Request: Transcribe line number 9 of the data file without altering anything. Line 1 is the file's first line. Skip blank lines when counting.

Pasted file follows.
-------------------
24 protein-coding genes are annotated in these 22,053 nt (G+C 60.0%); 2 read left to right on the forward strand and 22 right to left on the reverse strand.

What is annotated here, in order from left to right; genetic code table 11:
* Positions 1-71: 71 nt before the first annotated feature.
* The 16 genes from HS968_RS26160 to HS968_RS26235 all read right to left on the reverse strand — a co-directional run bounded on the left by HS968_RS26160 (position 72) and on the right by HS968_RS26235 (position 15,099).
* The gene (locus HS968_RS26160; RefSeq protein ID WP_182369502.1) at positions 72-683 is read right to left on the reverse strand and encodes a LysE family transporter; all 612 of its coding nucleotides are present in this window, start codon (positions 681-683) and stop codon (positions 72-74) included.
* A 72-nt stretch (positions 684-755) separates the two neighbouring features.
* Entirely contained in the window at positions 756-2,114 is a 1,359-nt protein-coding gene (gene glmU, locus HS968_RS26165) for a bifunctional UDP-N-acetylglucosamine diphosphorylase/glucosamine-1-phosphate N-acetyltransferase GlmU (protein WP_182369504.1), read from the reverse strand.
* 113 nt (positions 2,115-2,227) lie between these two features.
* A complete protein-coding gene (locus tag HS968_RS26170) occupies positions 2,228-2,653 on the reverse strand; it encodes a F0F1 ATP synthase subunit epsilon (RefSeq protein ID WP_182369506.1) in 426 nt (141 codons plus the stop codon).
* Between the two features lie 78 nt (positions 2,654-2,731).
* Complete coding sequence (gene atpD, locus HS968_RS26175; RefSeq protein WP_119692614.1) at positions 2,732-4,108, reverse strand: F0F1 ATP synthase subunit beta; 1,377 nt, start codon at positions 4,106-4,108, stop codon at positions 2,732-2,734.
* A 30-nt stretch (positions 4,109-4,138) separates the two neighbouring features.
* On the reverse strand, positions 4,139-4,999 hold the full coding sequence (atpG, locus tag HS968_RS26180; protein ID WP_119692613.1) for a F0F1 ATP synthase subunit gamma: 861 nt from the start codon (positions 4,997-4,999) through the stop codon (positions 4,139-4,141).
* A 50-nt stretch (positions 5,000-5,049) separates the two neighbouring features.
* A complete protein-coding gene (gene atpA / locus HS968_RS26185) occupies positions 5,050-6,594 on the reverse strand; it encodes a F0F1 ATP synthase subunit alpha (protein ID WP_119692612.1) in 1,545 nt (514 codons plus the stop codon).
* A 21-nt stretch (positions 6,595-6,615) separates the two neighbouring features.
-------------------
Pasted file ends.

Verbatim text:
* A complete protein-coding gene (locus tag HS968_RS26170) occupies positions 2,228-2,653 on the reverse strand; it encodes a F0F1 ATP synthase subunit epsilon (RefSeq protein ID WP_182369506.1) in 426 nt (141 codons plus the stop codon).